At least two-dozen cars are wrecked in a moment that sees our hero Sam Witwicky () flee the car-nage. With most Bay films, especially this one, don’t expect logic and physics. Characters can survive exploding rooftops and even walk away unscathed when Prime holds Sam in one hand while grappling down a collapsing building with Megatron attacking from above. Fair to say, Bay packs all the good action beats for the finale, and once again we get to see big city destruction that Bay does so well.

5. Cemetery Wind: Age Of Extinction

Age of Extinction somehow manages to make every action sequence bigger than the previous one. Bay milks the budget of this film at every opportunity and the results show in spectacular fashion, even if it is a little convoluted and messy at times. About 40 minutes into the fourth film, Optimus protects Cade (), Tessa and Lucas from an attack led by the shady government team Cemetery Wind. Lockdown gets involved and before you know it, we’ve got exploding barns, bodies flying through the air against the backdrop of exploding trucks, and exploding houses.

Michael Bay goes full Michael Bay in only a shot he could come up with, involving a car leaping through the air with its front tire knocking the living daylights out of an operative whose saliva sprays the screen. A quiet Texan town becomes a war zone with zero Transformers in sight as Bay trashes dozens of cars. His eye for carnage is unique to him, even if unrealistic at times. The director knows how to make chaos look strangely beautiful.


Things get to a high point when the film's stars Wahlberg, Nicola Peltz and Jack Reynor run through a field of explosions that surround them from all directions after a grenade is thrown by Transformer bounty hunter Lockdown. Bay has officially outdone himself with his best explosion yet — the color, the composition, the 3D and visuals as well as the heft of this moment really sizzles as one of the most badass and explosive moments of the franchise.

4. Lockdown's Ship: Age Of Extinction

[Credit: Paramount Pictures]
[Credit: Paramount Pictures]

Chicago takes another beating in this franchise, when Lockdown’s ship sinks its massive anchors into a skyscraper, allowing walkways to form as a safe means of escape for Cade, Tessa and Shane. In the most gravity-defying, vertigo-inducing sequences, leaps into frame to save the three humans as they plummet to their deaths. He grabs them in one sweet swoop before violently smashing into the building next to him. Bay clearly loves his debris. So much mess and brick falls in every single frame in this epic sequence, as Cade and company, along with Crosshairs and Bee, take an alien ship on a ride through Chicago pursued by Decepticon ships.

Famous Chicago landmarks and structures are obliterated, with the most obvious product placement also blown to bits as alien ships collide with Bud Light vans, which also explode for some reason. Everything explodes in Bay’s universe and you shouldn’t be questioning it by this fourth film — just let it be. Oh, and only Michael Bay could come up with such a freakin' awesome moment in which Bumblebee launches his grappling hook to lift a boat midair so their enemy pursuers will fly right into it.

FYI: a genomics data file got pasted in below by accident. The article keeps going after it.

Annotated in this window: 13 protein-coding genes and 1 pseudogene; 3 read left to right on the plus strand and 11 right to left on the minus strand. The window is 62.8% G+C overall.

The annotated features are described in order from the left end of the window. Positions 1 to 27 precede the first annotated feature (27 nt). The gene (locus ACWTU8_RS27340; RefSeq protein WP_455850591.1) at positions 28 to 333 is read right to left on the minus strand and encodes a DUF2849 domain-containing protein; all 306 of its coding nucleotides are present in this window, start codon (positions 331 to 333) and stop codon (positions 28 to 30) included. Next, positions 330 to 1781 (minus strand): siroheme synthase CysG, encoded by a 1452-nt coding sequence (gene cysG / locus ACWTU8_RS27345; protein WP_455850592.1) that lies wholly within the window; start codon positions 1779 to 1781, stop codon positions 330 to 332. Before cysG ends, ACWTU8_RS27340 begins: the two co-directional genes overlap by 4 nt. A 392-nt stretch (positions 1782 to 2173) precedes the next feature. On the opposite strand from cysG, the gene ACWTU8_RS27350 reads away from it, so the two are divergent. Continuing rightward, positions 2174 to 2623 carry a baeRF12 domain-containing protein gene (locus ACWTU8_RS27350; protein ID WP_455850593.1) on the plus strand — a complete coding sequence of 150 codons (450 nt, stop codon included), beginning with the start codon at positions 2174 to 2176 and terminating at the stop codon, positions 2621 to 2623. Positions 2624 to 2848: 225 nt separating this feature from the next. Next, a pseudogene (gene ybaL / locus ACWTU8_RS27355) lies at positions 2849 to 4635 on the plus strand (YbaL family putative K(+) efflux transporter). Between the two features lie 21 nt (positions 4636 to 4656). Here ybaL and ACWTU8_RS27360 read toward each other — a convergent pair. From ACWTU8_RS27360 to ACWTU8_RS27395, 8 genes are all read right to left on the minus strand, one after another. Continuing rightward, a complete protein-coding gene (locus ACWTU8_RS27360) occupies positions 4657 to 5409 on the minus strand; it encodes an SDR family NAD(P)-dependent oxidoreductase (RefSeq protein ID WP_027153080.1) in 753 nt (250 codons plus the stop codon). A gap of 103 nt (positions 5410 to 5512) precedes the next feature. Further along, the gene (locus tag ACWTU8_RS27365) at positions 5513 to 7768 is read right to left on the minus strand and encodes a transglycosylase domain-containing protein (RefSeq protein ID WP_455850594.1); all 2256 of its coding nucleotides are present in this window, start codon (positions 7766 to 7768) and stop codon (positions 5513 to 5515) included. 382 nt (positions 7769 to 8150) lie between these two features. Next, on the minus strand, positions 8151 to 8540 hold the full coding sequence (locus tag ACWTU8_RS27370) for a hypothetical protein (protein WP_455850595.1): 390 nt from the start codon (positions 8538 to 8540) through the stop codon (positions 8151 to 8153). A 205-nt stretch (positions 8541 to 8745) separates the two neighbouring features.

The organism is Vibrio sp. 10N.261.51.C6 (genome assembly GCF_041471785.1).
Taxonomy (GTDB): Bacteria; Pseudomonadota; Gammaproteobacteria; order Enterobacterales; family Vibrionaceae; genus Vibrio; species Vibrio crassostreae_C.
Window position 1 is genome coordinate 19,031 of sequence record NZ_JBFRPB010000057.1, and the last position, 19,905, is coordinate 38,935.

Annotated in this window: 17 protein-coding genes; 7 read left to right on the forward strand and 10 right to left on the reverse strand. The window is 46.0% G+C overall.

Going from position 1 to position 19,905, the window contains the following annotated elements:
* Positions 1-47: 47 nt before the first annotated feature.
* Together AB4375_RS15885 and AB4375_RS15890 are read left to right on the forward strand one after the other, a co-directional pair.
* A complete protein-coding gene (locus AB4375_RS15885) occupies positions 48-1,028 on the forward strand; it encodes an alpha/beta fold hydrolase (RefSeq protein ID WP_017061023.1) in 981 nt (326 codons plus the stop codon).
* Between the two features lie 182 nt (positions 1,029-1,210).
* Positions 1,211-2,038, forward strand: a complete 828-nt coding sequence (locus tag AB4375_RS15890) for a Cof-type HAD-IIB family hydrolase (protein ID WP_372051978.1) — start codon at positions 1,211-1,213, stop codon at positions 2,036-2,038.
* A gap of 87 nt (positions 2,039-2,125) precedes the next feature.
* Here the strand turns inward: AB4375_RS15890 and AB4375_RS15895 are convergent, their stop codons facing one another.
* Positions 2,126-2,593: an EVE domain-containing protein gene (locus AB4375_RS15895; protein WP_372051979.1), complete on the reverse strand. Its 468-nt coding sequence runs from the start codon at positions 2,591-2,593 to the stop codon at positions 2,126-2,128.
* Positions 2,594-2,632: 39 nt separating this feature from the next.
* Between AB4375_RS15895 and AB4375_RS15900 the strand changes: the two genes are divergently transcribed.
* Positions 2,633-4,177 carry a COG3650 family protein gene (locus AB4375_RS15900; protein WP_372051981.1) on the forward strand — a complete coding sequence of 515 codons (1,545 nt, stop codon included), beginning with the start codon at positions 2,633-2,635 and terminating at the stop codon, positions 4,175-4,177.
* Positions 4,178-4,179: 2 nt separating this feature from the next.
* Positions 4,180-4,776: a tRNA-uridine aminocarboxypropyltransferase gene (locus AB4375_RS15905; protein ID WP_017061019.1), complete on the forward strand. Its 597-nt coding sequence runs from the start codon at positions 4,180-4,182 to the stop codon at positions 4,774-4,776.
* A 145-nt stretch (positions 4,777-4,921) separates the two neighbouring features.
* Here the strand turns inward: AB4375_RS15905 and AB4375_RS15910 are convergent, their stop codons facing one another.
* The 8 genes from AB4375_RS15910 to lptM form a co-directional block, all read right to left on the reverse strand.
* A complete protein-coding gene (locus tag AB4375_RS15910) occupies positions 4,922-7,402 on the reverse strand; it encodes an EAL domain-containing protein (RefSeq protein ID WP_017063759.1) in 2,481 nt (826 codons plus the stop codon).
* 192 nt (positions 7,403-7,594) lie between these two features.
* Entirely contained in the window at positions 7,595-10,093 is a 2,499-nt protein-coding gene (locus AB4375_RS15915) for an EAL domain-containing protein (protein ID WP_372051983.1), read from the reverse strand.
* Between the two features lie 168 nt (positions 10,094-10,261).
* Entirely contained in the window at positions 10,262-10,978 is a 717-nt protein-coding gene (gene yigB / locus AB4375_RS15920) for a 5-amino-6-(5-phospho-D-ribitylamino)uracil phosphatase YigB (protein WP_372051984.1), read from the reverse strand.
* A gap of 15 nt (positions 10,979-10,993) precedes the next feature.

3. Battle Of Jordan: Revenge Of The Fallen

It seems Bay gets his want for an excess of Bayhem for each and every Transformers finale. I can get behind it, because at the end of the day, we want to see giant robots punching each other and causing property damage, and we certainly get a butt load at the ending of Revenge of the Fallen.

During this sequel there was a Hollywood writer’s strike — and it shows, with the latter half of the film solely action with very little story. What there is of plot is jumbled and messy. If Bay’s idea here was to blow stuff up as a way to gloss over the lack of story, then he’s certainly succeeded, as this lengthy and deafening battle certainly takes up most of the screen time.

Thing is, war isn’t meant to be quiet or clean, and viewers complaining that they can’t tell who is who and who is fighting what is ridiculous, cause it’s clear as to who is an Autobot and who is a Deception. In this particular battle, Bay indulges in many gorgeous slow-motion shots, allowing us to take in every single moment of destruction and warfare. Helicopters slam into broken structures before crash-landing onto the ground. The Scorponok makes a short but epic return appearance as it launches out of the ground and dives into Jetfire.

And let's not rush past the bits in between, like watching Sam and Mikaela leap over an exploding rooftop and the glorious Devastator — the giant vacuum-like Transformer — who wipes out an entire quarry in spectacular style, like a hurricane only more mechanical.